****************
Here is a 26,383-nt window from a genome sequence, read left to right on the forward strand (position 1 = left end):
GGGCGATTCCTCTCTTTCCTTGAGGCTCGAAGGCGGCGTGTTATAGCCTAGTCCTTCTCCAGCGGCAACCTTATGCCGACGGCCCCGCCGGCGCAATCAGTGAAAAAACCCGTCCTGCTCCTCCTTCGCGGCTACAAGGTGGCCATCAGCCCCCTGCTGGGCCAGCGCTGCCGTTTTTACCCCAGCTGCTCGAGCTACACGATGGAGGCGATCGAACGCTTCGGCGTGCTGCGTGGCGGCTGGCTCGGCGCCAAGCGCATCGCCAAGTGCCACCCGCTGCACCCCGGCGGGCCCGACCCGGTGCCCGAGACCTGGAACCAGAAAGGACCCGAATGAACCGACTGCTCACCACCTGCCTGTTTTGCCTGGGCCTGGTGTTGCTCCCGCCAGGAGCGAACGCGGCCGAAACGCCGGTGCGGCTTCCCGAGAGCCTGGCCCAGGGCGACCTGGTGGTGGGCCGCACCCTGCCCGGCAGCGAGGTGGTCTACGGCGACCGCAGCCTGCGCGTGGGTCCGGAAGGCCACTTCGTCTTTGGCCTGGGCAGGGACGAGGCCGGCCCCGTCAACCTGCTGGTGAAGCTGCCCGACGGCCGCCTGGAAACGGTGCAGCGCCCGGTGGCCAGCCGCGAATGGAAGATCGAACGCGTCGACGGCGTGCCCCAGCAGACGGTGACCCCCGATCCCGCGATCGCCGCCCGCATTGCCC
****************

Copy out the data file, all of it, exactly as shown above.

Here is a 26,383-nt window from a genome sequence, read left to right on the forward strand (position 1 = left end):
GGGCGATTCCTCTCTTTCCTTGAGGCTCGAAGGCGGCGTGTTATAGCCTAGTCCTTCTCCAGCGGCAACCTTATGCCGACGGCCCCGCCGGCGCAATCAGTGAAAAAACCCGTCCTGCTCCTCCTTCGCGGCTACAAGGTGGCCATCAGCCCCCTGCTGGGCCAGCGCTGCCGTTTTTACCCCAGCTGCTCGAGCTACACGATGGAGGCGATCGAACGCTTCGGCGTGCTGCGTGGCGGCTGGCTCGGCGCCAAGCGCATCGCCAAGTGCCACCCGCTGCACCCCGGCGGGCCCGACCCGGTGCCCGAGACCTGGAACCAGAAAGGACCCGAATGAACCGACTGCTCACCACCTGCCTGTTTTGCCTGGGCCTGGTGTTGCTCCCGCCAGGAGCGAACGCGGCCGAAACGCCGGTGCGGCTTCCCGAGAGCCTGGCCCAGGGCGACCTGGTGGTGGGCCGCACCCTGCCCGGCAGCGAGGTGGTCTACGGCGACCGCAGCCTGCGCGTGGGTCCGGAAGGCCACTTCGTCTTTGGCCTGGGCAGGGACGAGGCCGGCCCCGTCAACCTGCTGGTGAAGCTGCCCGACGGCCGCCTGGAAACGGTGCAGCGCCCGGTGGCCAGCCGCGAATGGAAGATCGAACGCGTCGACGGCGTGCCCCAGCAGACGGTGACCCCCGATCCCGCGATCGCCGCCCGCATTGCCC